The joys of re­al­is­ing a child­hood Pas­sione

Pat­tam­ab­horn Nokhong be­lieves she has the fight­ing spirit and per­sonal touch to keep the fam­ily re­tail busi­ness go­ing strong, even as big play­ers look to el­bow their way into the East, writes Pitsi­nee Jit­pleecheep

Bangkok Post - - NATIONAL -

Few nine-year-old girls know ex­actly what they want to do when they grow up. For those who do, it’s a rare oc­cur­rence when things turn out ex­actly as they’d dreamt. But for Pat­tam­ab­horn Nokhong, a daugh­ter of Somkuan Nokhong, the founder of Laemthong Shop­ping Malls in Sri Racha and Ray­ong, be­com­ing a re­tail op­er­a­tor was the only thing she ever re­ally wanted to do.

“I knew from the time I was in fourth grade that I didn’t want any other ca­reer apart from be­ing a depart­ment store op­er­a­tor. I think it’s be­cause I fol­lowed my dad to work once at Laemthong Depart­ment Store in Sri Racha, where I helped him sell goods and put them in bags for cus­tomers. Dur­ing that time of my life, I was al­ways ob­serv­ing how my fa­ther tack­led prob­lems,” rem­i­nisces Ms Pat­tam­ab­horn, 43, who is chief ex­ec­u­tive of My Pas­sion & In­spi­ra­tion Co Ltd, the op­er­a­tor of Pas­sione Shop­ping Des­ti­na­tion in Ray­ong.

Un­like other teenagers, Ms Pat­tam­ab­horn says she never hung out with her friends at the week­end or dur­ing school hol­i­days, which laid the foun­da­tions for the work ethic she’s car­ried into adult­hood.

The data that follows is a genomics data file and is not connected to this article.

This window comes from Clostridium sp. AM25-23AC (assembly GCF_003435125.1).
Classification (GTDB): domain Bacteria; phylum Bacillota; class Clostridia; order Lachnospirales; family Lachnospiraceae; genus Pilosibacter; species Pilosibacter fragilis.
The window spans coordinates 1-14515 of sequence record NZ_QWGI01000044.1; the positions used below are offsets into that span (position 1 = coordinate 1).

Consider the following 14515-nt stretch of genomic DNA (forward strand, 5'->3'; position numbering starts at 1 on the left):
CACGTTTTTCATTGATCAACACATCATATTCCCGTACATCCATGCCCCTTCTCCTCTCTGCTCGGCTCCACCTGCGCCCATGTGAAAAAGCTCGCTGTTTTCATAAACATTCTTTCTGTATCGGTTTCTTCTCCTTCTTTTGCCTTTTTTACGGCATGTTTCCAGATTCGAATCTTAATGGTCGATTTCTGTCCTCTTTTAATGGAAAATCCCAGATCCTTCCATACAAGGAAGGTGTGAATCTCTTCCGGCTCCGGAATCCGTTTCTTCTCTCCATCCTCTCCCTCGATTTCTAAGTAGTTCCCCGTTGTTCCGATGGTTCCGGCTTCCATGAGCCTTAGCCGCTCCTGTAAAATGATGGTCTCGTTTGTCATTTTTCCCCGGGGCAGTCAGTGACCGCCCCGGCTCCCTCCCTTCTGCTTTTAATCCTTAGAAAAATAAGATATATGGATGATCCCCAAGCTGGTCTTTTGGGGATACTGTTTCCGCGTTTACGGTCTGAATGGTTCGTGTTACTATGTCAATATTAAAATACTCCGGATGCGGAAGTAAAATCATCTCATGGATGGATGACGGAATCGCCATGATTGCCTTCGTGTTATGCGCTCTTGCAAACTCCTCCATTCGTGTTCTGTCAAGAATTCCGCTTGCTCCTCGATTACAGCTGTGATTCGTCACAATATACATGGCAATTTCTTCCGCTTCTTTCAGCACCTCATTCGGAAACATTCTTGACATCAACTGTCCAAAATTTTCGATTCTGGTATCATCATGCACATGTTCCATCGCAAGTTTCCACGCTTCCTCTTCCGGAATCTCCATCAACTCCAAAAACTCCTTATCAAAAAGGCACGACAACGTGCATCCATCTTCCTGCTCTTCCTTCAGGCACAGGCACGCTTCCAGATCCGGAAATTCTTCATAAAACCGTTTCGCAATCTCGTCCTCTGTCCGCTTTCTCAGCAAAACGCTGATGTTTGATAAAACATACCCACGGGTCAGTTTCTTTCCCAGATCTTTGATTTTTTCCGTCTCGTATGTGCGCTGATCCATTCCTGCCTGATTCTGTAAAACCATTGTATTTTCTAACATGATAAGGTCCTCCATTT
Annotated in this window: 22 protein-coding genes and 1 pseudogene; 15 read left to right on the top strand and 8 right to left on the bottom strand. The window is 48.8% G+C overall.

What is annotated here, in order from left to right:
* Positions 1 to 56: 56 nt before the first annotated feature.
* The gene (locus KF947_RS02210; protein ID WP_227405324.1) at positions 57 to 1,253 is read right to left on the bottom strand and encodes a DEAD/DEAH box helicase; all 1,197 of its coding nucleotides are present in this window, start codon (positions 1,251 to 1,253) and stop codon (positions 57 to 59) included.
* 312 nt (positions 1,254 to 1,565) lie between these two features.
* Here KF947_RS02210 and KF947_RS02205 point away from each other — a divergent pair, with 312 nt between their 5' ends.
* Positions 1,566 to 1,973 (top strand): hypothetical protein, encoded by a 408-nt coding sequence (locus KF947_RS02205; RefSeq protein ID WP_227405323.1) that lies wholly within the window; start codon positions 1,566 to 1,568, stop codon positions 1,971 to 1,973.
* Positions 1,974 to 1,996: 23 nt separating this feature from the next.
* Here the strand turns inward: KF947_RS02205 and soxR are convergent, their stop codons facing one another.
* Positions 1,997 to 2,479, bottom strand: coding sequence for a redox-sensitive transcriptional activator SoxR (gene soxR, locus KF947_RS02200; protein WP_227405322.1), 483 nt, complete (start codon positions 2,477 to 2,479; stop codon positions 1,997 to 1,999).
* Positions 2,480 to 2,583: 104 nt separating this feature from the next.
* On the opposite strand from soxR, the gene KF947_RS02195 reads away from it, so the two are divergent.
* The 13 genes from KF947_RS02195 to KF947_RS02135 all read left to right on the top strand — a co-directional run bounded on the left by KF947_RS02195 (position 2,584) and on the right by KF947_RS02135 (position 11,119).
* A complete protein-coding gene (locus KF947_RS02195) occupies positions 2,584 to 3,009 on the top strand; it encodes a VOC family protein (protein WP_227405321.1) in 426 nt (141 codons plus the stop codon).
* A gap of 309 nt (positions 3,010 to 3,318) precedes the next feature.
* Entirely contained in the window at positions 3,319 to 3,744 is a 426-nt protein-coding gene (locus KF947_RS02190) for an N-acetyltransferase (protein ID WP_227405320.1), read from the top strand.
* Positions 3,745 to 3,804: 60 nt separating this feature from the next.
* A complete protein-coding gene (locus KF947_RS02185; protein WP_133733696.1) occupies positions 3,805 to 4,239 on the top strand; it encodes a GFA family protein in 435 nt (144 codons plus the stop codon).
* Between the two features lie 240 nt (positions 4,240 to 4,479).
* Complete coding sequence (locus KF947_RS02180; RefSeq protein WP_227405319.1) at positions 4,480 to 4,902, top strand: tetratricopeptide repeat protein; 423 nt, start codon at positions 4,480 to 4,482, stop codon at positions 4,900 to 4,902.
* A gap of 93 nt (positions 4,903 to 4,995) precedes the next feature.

She ma­jored in eco­nom­ics to sup­port her fam­ily busi­ness. Upon earn­ing her bach­e­lor’s de­gree from Tham­masat Univer­sity, Ms Pat­tam­ab­horn had orig­i­nally aimed to con­tinue her stud­ies abroad. But the Asian fi­nan­cial cri­sis broke out and the baht col­lapsed, throw­ing a span­ner in those plans.

Dur­ing those rocky times, Ms Pat­tam­ab­horn man­aged to take on some of her dad’s sky­rock­et­ing debt from the fam­ily busi­ness.

“I still re­mem­ber how both do­mes­tic and in­ter­na­tional cred­i­tors kept call­ing. I had to take hun­dreds of calls from cred­i­tors and ne­go­ti­ate with them. I didn’t know how to han­dle it; it felt like fall­ing into an abyss,” she says. “But I never give up. I be­lieve I in­her­ited my fa­ther’s fight­ing spirit.”

It took al­most 10 years for her fam­ily to re­pay her debts and rebuild the com­pany.

Some peo­ple may shy away from such ex­pe­ri­ences, but Ms Pat­tam­ab­horn says the cri­sis taught her a valu­able les­son, mak­ing her both stronger and more cau­tious.

“I be­came very con­ser­va­tive in con­duct­ing busi­ness. I try to bor­row from fi­nan­cial in­sti­tu­tions as lit­tle as pos­si­ble. That’s what I learned from the cri­sis,” she says.

Six years ago, Ms Pat­tam­ab­horn in­her­ited Laemthong Shop­ping Mall from her fa­ther. But this in­her­i­tance also came with a chal­lenge, as gi­ant re­tail­ers like Cen­tral Pat­tana Plc, the SET-listed re­tail and prop­erty de­vel­oper un­der Cen­tral Group of Com­pa­nies, had also set up shop in Ray­ong.

Al­beit small in size, Ms Pat­tam­ab­horn says she is not in­tim­i­dated by the en­try of those con­glom­er­ates.

“I may feel scared, but I will never run away. I will find a space for us as a mi­nor op­er­a­tor and I think be­ing a small player will make us more flex­i­ble,” she says.

To­day, the once 60,000-square-me­tre Laemthong Shop­ping Mall has been up­graded, re­branded and dou­bled in size, op­er­at­ing as the far trendier Pas­sione Shop­ping Des­ti­na­tion.